You will be able to read Carol's new book in 2015.

Customer Reviews

4.6 out of 5 stars
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Top Customer Reviews

Format: Kindle Edition Verified Purchase
Once again the author has been meticulous in her research of the subject of Ruth Ellis. I have to say I found it very difficult to be fully sympathetic towards Ruth despite her tragic end, she seemed equally as culpable for the volatile relationship she found herself in with David and she seemed to have very little concern for her son. Obviously I am judging this 60 years later and times and her options were certainly different then. It was fascinating to read about life as it was then awaiting execution and the effect it had on her family and everyone else involved in her case. As a fan of Diana Dors I can only say her role in Yield To The Night really does mirror this case and is worth a watch. Once again well done Carol Ann Lee, keep up the good work x
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Format: Paperback Verified Purchase
This book is very well written despite the subject matter. The author, if the veracity of the research can be relied upon has done an excellent job putting the whole sad story together keeping to the known facts. It is obvious that Ruth Ellis was badly let down by her defense team especially her solicitor, who really held the key to the sorry saga. I remember the case at the time and always thought it was very straight forward. Simply a premeditated murder ruthlessly carried out. Well it turns out it was not so simple after all and one cannot help but feel sorry for the murderess. Commentators since the time, [1955] have argued that it was a crime of passion. One can understand such a view but many people would not subscribe to it. Comparisons have been made with other cases where the culprit was probably innocent but Ruth Ellis did actually commit murder, unlike such comparisons. {Timothy Evans & Derek Bentley, both of whom were executed.} As is common in most cases of this type the police could have been more thorough investigating the matter [origin of the murder weapon] where they might have come across an accomplice, although Mrs Ellis stood trial alone. It must be said that she certainly did not help herself and it is difficult to help those who will not help themselves. My only comment with the research is that Ruth was supposed to be in 33 Tanza Road looking opposite at 29 Tanza Road. Well 33 Tanza Road is not opposite 29 it is two doors away on the same side of the road. She is also quoted as stating that she was looking for people in number 28 Tanza Road. The author footnotes this as an error it should be number 29. Simple corrections which can change a story. Are there others? A good buy nonetheless.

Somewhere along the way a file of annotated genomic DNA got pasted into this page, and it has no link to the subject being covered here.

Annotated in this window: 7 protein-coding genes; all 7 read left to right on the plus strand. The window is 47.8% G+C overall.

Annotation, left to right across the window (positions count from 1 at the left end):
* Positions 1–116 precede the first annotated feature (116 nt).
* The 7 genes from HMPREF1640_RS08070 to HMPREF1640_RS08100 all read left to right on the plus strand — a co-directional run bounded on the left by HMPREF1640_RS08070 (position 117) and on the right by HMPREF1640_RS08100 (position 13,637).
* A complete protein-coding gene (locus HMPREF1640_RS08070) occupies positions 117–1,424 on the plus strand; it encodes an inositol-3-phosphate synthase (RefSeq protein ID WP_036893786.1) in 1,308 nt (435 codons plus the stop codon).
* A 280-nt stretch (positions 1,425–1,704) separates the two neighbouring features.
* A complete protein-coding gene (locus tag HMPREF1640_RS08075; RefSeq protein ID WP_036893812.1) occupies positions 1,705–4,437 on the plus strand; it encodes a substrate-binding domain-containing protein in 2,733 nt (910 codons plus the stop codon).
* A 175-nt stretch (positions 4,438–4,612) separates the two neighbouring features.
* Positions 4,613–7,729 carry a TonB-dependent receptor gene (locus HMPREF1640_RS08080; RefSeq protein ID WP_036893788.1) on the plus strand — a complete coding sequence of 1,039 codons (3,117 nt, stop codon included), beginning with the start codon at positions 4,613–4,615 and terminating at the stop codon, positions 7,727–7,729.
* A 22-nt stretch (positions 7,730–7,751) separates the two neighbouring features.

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Format: Kindle Edition Verified Purchase
Excellent book, well written , well researched and unbiased . I am never sure if Ruth Ellis was impossibly naive or incredibly manipulative - I suspect a little of both . All the main players were morally suspect , especially back in the 1950's and the issue of class consciousness and the unacceptability of Ruth Ellis in David Blakeley's social circle , despite Ruth's attempts to gentrify herself , meant that they could never have a normal relationship because Blakely's parents would never have accepted Ellis as his wife . Desmond Cussen and the Findlaters added plenty of fuel to the fire , probably for their own ends - I doubt Cussen would have married Ruth even had she been willing - she was simply the wrong class . We've come a long way - would Prince William have been allowed to marry Kate back in the 1950's even if she was as pure as the driven snow ? Would Ruth have faced the hangman for her crime if she had been the daughter of an upper class family ? We will never know.
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I have already read all the other books in English on the Ruth Ellis case and enjoyed them, but I'd confidently rate this one as the best. It's in-depth from start to finish, with the author's insights and comments upon the society of those days also being so penetrating. Highly recommended!
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Format: Paperback
This book is a beautifully written and researched account of the life and death of Ruth Ellis. The chapter on the actual execution is one of the most moving and best arguments for getting rid of the death penalty. There have been other books such as Laurence Marks and Tony Van den Bergh's 'A Case for Diminished Responsability?' which have gone into well researched details on the case, this has used more information that has come to light since then which adds to our knowledge of what was one of the saddest cases of how a woman was executed, and is an inditement of the establishment and of the times when it occurred. There have been various allegations and unchecked stories that have been published which have tried to throw new lights on what was a cause celebre. Nowadays Ruth would not have been executed. Yes she did kill Blakely, sadly however much Monica Weller's badly researched and ghostwritten book - and however much and understandably Muriel Jacobait - Ruth's sister might like to put up stories of secret service manipulation and blame someone else for the murder, it was Ruth who fired the actual shots. The fact that someone else - Cussens - gave her the gun and pointed her in Blakely's direction is irreputable. The background to the murder if it had been fully known at the time should have led to her receiving a prison sentence and receiving the help she needed. Carol Ann Lee's book sets the case in the context of the time and portrays the end of an era of clubs, high and low society and the post trauma of war time in which Ruth lived.